When I started collecting and restoring, there were certain bikes that guided my passion and served as inspiration for my builds. Unusual gems seen only in pictures, talked about in stories, but rarely seen in the flesh. Although the object of a prolonged endeavor gives a collector direction and purpose, for about a year now, this project has been my White Whale – an unhealthy obsession which led to countless hours of research, eBay snipes, and back alley deals.
In September 2007, I bought some vintage parts off eBay. Since the seller was local to me in Durango, Colorado, I was able to collect and pay in person. While chatting in his garage and workshop, I noticed he had stockpiled a large amount of what he referred to as “old Yeti junk” – hacked-apart FRO framesets, rear ends, head tubes, and more collecting dust or rusting away in the yard. And amongst it all was my Holy Grail.
Yeti had relocated to Durango from California in 1990, but following a buy-out the Colorado factory was closed in 1999. The last Yeti employee in charge of “cleaning out the place” came across many unlabelled boxes in the attic that were destined for the trash. My new acquaintance, also a former Yeti man, knew what they were – many sets of tubes and rear ends from Yeti’s famous, yet fantastically rare, C-26. The C-26 was a joint venture between Yeti and Easton. Easton had come up with its C9 carbon-wrapped aluminium tubes, Yeti cofounder Chris Herting was trying to reduce the weight of the company’s chromoly frames and the way forward was clear. The C-26 (C for Chris, 26 for Herting’s age when he built the prototype) used hand-machined chromoly lugs bonded to the C9 tubes and mated to the loopstay rear end from the existing FRO frame. The bikes were raced by Yeti team riders in 1990, with Juli Furtado winning the first UCI World Championships XC (also in Durango) on hers and John Tomac taking 6th in the XC and 4th in the DH on two others.
The C-26 never went into production, and fewer than ten were made by Yeti. But Easton delivered tubesets for 50, and the unused ones were what my acquaintance had got hold of. Over the years, he had auctioned off many complete frame kits and tubes, and had one set remaining. Since he assumed they were useless as he had no frame with which to mate them, he basically gave them to me. I offered all the cash in my wallet and promised much more, but the deal was done for less.
I figured the project was a longshot at best, but I showed the tubes to Chris Herting himself, who laughed. We chatted and discussed the possibility of taking on the project. The concept wasn’t all that unfamiliar to him – he’d had been approached years before about building a C-26 using a donor FRO frame and a set of tubes in Germany. He was apprehensive about taking on my project, as it would require a huge time investment. Essentially he’d have to re-creating the first prototype. That would be no mean feat – the lugs for the C-26 were computer-designed, but hand-made from chromoly tubing on a lathe with specs given to him by Easton. Chris and Frank “The Welder” Wadelton built special jigs and tooling for each precision assembly step, and those had long since been tossed in the trash. But I knew what I was getting into, and in the end, with some persuasion, Chris decided to build the frame.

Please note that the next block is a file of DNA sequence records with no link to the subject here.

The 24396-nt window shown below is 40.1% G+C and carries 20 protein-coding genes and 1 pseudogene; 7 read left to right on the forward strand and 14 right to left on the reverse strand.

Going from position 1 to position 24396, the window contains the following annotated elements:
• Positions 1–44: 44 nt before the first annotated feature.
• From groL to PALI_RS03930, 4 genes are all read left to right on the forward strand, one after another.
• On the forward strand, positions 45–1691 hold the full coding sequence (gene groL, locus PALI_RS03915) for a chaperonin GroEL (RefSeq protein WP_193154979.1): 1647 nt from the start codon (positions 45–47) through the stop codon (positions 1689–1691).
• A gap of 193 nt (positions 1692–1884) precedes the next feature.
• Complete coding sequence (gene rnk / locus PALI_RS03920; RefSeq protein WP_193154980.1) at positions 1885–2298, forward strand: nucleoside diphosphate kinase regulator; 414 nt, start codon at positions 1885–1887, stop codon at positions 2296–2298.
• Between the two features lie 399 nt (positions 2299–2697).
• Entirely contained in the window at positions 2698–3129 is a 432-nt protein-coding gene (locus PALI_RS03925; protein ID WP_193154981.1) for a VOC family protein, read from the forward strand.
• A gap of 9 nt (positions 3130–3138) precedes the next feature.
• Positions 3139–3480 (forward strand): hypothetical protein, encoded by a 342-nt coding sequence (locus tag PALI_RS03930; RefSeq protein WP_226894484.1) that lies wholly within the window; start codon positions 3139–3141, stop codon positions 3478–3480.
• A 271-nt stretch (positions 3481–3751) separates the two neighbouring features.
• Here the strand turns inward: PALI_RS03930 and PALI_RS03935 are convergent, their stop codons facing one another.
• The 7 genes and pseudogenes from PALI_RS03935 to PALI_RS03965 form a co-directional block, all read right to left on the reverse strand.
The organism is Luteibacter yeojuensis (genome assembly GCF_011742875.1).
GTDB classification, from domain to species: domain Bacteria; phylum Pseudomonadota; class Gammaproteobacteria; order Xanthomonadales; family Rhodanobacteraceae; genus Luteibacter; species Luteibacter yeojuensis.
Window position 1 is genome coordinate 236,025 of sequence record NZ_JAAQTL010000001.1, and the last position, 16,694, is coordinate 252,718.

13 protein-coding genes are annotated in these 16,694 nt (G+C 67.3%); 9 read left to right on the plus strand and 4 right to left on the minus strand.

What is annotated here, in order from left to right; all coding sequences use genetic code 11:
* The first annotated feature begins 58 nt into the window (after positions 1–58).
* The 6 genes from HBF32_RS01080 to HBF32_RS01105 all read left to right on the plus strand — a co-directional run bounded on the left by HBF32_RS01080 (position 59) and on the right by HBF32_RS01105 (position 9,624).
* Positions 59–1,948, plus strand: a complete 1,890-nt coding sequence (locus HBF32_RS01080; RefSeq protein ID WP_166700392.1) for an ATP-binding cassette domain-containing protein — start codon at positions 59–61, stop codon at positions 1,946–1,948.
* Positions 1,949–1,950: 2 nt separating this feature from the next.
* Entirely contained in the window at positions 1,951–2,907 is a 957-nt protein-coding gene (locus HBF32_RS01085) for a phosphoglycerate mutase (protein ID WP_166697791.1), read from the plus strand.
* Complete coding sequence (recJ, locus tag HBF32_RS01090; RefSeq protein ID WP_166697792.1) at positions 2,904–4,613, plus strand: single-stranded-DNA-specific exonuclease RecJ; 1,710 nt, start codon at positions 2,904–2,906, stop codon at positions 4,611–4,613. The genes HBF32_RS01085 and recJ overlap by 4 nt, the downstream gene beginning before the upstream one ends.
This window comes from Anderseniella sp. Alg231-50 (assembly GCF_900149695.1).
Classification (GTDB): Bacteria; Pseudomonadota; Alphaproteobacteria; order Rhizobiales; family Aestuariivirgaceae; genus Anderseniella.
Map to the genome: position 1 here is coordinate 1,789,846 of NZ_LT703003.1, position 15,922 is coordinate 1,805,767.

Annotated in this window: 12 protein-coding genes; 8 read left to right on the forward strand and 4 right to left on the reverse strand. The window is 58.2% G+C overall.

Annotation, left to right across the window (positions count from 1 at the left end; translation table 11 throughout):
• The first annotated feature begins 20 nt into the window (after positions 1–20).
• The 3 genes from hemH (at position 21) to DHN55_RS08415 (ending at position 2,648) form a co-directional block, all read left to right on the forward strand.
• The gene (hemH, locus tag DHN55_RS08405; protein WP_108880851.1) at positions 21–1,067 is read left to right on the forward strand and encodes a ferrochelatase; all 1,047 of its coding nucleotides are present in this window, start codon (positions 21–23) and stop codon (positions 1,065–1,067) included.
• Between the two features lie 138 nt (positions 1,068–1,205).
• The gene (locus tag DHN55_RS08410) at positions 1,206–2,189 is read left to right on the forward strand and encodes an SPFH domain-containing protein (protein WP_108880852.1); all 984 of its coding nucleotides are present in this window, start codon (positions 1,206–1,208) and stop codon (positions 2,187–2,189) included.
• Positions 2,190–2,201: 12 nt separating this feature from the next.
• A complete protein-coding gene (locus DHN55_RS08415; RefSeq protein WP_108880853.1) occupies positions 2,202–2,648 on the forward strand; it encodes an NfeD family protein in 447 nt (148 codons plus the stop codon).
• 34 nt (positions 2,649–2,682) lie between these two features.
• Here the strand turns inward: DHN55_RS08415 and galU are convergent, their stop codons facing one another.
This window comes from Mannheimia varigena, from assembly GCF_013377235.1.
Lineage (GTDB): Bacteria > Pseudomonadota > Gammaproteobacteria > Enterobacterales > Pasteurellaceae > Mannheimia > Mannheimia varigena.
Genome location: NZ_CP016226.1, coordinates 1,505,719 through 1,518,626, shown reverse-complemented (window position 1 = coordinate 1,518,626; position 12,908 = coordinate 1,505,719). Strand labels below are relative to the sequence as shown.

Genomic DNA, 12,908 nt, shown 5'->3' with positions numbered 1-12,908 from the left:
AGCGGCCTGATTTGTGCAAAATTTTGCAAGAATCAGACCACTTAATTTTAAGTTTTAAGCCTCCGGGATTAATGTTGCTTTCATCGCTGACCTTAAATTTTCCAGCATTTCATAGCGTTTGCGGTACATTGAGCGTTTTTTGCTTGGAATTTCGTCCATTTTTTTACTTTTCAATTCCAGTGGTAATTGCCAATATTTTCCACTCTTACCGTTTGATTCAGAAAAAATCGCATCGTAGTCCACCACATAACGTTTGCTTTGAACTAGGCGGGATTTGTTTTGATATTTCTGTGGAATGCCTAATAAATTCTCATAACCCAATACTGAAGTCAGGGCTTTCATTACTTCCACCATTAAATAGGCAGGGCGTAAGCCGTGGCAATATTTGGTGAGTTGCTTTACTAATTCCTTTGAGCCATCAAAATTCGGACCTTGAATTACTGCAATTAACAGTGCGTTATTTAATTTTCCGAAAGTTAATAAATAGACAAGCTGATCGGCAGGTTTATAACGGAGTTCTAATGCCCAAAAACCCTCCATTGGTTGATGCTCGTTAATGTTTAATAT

The project ballooned into a monster. Chris took to it with enthusiasm, and dubbed it the C-46, as he realized it was exactly 20 years since he began designing the prototype. The initial goal was to build the bike with carbon rear stays. These were supposed to have been in a box in a friend’s home in Southern California, but unfortunately they were misplaced years ago, so the rear triangle from a donor FRO was used.
But determined to go someplace he was never allowed to at Yeti, we decided to push the cool factor even higher with a carbon-legged Accutrax fork. Just two carbon forks were made by Yeti in late 1990. One of them exploded on the test table, the other was photographed on Juli Furtado’s 1991 Yeti ARC race bike but never ridden and its whereabouts are unknown. Happily, the fork legs are the same diameter as the frame’s seat tube. Of course, I only had one set of C9 tubes, but Herting had the answer – the original prototype had been cut up, but Herting had kept the remains. So a couple of bits of the very first C-26 live on in this reborn bike, twenty years on.
After all this work, actually building the frame up should have been the easy part. But finding the right parts in the right condition is, as any collector will tell you, always challenging. Eventually a full set of 1990’s finest parts were assembled, including the Tioga tension disc rear wheel, Shimano M700 Deore XT groupset, Bullseye cranks, Yeti stem, Hyperlite bars and onZa Porcupine tyres.
Of course I couldn’t finish this off without a huge public thanks to Chris Herting, not only for taking on the project, but including me each step of the way with photo updates, commentary, and just good conversation. Chris is the man.Need more details? Everything you ever wanted to know about the Yeti C-26 can be found at www.yeti-c26.net. And of course retro fans will be wanting to check out www.retrobike.co.uk.